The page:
A combination of circumstances led to incomplete coverage today with a need to take down the mist nets mid-morning and a visit to Areopoli in the afternoon.

What coverage there was revealed a mixed fall with 22 Pied Flycatcher and 7 Wood Warbler; there had also seemingly been an influx of Black-eared Wheatears with 9 between Beehive Pass and Kokinoghia.

The most notable bird of the day was a rather late Serin seen briefly n the car park at Kokinoghia early on.

At least 44 Bee-eaters went north by mid-morning.

Bird Ringing:  Pied Flycatcher  9,  Wood Warbler 4,  Black-eared Wheatear 2,  Garden Warbler 2,  Sedge Warbler 2 and House Sparrow 1. 
Overall Total: 20 birds ringed from 78m nets in 3.5 hours.

An Ortolan Bunting at Beehive Pass this morning.

A male Pied Flycatcher in an olive tree.

Dragons, Painted Ladies and Saharan Murk - 30th April

With a fresh southeasterly wind blowing the headland was enveloped in a typical hazy Saharan murkiness almost all day and the top of the mountain was not seen at all. There were very, very few birds about in the southern half of the headland and without visits to Porto Kagio and Marmari in the afternoon the counts would have been very poor indeed.

Although it was a poor day for birds the winds from Africa did bring in some insects including several dragonflies, Painted Ladies and a few locusts.

A female Red-veined Darter (Sympetrum fonscolombii) resting on the path to the lighthouse.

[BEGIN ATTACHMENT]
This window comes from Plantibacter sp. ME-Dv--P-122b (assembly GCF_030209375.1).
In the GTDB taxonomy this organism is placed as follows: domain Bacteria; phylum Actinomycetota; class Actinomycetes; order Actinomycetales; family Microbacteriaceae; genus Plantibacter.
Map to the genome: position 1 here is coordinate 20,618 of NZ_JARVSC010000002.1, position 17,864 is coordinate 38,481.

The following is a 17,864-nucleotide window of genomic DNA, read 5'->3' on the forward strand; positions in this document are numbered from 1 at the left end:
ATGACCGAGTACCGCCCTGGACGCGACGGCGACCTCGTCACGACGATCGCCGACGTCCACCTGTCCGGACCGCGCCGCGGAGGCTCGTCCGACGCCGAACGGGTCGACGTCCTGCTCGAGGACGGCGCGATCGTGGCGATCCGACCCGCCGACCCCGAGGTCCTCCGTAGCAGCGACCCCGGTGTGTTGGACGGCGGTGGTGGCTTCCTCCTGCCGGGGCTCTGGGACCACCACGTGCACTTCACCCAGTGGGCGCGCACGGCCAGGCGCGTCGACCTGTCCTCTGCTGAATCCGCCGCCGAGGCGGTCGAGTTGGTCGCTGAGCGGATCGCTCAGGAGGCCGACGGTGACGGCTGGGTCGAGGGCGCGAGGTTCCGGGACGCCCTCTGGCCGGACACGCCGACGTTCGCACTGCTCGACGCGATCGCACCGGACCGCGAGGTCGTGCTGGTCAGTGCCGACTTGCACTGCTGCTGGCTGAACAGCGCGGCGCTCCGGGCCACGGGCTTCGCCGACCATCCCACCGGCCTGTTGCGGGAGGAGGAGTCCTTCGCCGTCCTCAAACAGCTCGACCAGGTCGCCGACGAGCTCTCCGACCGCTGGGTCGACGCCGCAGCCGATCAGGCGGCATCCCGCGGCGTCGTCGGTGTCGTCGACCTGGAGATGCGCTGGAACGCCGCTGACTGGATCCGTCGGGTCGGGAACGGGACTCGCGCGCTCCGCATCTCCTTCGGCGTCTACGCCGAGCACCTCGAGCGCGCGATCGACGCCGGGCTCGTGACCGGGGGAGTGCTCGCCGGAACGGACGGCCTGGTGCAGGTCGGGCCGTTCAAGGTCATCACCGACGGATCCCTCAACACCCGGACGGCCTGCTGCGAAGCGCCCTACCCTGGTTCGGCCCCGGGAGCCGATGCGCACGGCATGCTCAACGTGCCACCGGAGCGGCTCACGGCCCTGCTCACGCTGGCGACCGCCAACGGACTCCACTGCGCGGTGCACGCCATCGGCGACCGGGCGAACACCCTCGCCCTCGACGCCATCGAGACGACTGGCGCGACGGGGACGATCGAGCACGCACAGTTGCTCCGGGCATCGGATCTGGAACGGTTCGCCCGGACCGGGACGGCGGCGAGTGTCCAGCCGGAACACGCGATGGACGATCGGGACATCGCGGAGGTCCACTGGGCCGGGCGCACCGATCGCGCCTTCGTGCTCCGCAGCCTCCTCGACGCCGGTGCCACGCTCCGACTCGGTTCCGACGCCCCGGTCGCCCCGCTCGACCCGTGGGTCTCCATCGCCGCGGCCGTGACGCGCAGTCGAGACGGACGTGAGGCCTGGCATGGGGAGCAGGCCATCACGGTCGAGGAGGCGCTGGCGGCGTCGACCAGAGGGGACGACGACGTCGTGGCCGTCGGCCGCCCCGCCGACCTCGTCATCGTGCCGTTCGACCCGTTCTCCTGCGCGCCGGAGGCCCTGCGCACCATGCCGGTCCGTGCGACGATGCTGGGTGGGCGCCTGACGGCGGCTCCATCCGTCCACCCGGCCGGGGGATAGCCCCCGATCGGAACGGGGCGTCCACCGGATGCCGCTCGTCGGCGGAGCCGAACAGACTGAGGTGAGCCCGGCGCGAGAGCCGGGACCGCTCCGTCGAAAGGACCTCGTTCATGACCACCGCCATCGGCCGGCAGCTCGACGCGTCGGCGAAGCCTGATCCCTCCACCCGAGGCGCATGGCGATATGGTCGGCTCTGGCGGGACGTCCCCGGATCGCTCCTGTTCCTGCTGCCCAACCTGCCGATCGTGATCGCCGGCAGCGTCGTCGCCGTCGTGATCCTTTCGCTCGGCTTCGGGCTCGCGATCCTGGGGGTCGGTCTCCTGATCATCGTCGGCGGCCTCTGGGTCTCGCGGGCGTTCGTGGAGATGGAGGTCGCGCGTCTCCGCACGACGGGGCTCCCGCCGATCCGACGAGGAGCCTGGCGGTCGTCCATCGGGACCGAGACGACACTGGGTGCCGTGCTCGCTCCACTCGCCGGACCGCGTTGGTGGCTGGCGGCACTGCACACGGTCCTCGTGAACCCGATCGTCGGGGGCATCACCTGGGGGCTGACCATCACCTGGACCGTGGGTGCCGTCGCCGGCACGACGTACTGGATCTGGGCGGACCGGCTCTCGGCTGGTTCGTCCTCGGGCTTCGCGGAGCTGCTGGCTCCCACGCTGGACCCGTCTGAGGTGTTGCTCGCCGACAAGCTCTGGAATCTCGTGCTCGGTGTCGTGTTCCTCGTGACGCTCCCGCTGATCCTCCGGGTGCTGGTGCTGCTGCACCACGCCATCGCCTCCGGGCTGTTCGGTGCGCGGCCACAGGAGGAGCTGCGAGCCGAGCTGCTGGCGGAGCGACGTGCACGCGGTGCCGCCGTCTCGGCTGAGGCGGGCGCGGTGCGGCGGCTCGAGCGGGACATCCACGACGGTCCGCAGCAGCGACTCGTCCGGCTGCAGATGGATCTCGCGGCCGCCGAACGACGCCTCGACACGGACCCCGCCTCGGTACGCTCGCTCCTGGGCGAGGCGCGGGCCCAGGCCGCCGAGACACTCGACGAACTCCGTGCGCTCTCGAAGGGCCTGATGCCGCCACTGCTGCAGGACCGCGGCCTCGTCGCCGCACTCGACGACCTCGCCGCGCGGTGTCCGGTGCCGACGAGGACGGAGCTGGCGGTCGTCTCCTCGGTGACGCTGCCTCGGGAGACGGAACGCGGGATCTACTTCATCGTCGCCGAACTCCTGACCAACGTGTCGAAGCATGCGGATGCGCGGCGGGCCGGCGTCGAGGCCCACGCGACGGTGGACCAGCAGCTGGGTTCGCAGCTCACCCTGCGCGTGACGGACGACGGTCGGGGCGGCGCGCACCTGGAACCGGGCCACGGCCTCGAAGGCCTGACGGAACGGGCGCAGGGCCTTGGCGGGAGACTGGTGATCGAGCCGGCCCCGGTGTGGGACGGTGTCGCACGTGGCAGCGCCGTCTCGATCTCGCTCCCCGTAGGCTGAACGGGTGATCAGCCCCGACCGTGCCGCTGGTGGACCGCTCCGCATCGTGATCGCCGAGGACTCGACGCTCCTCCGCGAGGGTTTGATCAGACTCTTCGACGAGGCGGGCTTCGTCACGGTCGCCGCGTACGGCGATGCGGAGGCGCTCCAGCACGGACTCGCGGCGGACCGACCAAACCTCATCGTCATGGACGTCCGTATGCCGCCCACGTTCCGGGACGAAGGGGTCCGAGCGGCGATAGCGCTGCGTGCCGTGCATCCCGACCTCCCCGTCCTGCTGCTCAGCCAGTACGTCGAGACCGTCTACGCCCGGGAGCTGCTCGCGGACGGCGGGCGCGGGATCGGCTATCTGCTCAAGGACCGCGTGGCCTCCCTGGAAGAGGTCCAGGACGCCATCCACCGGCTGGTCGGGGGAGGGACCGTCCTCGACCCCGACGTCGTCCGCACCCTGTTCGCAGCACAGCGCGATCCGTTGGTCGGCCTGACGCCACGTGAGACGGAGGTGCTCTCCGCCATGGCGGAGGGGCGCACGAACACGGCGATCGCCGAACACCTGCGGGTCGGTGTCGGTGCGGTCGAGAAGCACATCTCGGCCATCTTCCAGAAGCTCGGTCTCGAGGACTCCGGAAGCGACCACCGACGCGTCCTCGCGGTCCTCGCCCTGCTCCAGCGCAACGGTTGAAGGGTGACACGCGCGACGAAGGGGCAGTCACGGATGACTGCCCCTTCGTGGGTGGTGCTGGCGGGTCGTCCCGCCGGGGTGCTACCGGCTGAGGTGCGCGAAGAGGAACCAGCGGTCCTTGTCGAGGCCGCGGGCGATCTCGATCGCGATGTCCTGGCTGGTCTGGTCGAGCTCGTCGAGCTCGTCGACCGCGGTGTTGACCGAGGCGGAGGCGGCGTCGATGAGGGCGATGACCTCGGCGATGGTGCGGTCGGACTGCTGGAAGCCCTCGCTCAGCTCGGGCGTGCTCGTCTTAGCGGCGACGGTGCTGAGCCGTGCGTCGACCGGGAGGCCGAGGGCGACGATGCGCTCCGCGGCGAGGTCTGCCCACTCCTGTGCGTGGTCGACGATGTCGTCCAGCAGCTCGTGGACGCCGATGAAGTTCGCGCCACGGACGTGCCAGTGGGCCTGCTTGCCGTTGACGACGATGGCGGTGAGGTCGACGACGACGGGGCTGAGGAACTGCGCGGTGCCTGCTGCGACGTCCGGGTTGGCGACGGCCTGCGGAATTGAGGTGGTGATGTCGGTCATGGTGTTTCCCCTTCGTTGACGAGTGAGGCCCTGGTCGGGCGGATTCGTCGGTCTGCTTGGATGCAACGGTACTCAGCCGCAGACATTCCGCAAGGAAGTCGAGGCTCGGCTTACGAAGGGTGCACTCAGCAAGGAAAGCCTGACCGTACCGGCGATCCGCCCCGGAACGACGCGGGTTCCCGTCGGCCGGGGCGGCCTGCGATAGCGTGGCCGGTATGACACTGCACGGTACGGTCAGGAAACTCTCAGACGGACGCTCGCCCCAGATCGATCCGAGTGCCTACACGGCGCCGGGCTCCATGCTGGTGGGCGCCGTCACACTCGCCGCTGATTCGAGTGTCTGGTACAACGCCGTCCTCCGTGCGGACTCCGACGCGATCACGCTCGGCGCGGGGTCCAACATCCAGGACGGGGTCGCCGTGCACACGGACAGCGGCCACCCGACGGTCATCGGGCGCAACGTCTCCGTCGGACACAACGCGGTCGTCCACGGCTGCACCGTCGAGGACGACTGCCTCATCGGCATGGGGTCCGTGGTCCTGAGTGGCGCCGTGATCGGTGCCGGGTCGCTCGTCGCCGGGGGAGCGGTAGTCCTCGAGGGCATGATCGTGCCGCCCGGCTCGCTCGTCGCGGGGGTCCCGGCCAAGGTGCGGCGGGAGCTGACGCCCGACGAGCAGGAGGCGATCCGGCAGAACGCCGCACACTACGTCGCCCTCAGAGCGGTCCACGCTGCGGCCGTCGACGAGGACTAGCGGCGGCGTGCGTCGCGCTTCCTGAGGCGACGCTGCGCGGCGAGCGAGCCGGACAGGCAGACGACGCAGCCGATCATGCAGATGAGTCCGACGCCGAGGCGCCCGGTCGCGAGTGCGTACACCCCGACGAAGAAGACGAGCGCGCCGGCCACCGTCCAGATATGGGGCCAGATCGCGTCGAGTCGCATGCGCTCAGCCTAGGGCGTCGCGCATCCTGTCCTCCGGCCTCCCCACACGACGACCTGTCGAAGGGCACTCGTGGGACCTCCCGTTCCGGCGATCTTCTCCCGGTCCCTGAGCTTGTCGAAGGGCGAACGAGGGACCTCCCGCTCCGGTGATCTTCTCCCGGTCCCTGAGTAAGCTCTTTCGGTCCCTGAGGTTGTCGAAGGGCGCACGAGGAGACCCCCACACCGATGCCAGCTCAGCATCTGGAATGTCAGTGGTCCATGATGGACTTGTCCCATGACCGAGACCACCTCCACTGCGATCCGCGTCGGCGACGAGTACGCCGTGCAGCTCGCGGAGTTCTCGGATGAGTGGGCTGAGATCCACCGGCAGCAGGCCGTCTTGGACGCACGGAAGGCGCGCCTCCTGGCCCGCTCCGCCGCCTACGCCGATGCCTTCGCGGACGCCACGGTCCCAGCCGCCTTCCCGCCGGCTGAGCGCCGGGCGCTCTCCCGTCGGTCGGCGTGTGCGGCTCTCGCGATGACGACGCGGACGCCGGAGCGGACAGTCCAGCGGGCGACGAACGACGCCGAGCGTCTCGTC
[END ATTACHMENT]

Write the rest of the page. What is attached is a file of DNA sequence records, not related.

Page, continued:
A Painted Lady on Pipit Plateau

Waves crashing in to the rocks in Porto Sternes 

The highlight of the day was the discovery of a pair of Cirl Buntings close to the cemetery at Paliros; although this species occurs just north of our wildlife recording area this is our first record on the headland itself.

Grounded Migrants: 1 Woodchat Shrike, 6 Golden Oriole, 5 Great Reed Warbler, 4 Sedge Warbler, 11 Whitethroat, 2 Subalpine Warbler, 1 Blackcap, 15 Garden Warbler, 6 Icterine Warbler, 1 Willow Warbler, 5 Wood Warbler, 5 Nightingale, 1 Redstart, 4 Whinchat, 11 Spotted Flycatcher and 10 Pied Flycatcher.

Visible Migration: limited given the conditions but 40 Bee-eaters appeared from lunchtime onwards. There was also a notable count of 34 Red-rumpled Swallows but this could well be birds that have been hanging around for much of the last week.

Raptors:1 Honey Buzzard, 1 Kestrel and 1 Kestrel Sp.

Lighthouse Watch: 9 Scopoli's Shearwaters flew east in 25 minutes. On the approach to the lighthouse a Grey Heron was flushed off the ridge at Turtle Dove Step and there were 12 Short-toed Larks just north of this.